The New York Yankees’ legendary on-field look has been remarkably consistent since the era of World War I. The home jerseys are white with navy blue pinstripes. They have featured the iconic interlocking NY on the left chest since 1936. The road uniforms are gray, and they feature a block-style decoration that reads “NEW YORK.” There were four seasons—1927-30—when the road uniforms featured lettering that read “YANKEES.”
When the club made the transition from flannel to doubleknit material in 1973 they added a white outline to the typography on the road jerseys, along with minimally decorative sleeve trim. This very minor tweak represents the greatest permanent change to the Yankee uniform over the course of the past three quarters of a century.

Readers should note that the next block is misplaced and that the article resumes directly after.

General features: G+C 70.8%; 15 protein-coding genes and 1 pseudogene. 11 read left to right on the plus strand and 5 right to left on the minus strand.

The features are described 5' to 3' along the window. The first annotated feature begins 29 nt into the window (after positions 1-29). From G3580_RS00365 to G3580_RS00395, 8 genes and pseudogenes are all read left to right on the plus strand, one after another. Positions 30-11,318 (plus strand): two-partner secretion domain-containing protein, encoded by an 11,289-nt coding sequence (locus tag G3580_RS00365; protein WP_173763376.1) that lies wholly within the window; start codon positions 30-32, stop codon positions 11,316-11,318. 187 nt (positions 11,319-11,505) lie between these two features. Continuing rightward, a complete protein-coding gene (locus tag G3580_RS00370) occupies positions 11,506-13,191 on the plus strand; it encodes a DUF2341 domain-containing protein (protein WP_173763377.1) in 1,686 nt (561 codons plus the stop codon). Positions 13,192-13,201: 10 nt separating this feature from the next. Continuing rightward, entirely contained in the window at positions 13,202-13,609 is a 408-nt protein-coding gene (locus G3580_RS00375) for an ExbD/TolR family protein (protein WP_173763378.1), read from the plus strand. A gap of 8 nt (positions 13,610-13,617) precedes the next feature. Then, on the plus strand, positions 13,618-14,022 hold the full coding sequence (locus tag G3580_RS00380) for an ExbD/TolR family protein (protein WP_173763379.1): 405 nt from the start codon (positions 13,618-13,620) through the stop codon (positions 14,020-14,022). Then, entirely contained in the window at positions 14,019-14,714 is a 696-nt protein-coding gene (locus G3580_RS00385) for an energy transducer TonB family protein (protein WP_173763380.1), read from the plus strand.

Imagine my surprise when I came across the following item, published in The Sporting News in February 1976:
I reached out to Marty Appel, who was the Yankees’ public relations director at that time. He said that the item surprised him and that he had no recollection of such a proposed change.
What are we to make of this? Close your eyes and imagine Bronx legends from Reggie Jackson to Derek Jeter wearing pinstripes every single game. Sometimes too much of a good thing is no good at all. The home pinstripes, viewed as sacred vestments by many, somehow seem more important due to the fact that they are reserved for home use only.
William Faulkner famously said that “the past is not dead. In fact, it’s not even past.” Perhaps George M. Steinbrenner and the Yankees were channeling their 1916-17 ancestors who did feature pinstripes on their road uniforms, as seen in this 1916 Chicago Daily News photo.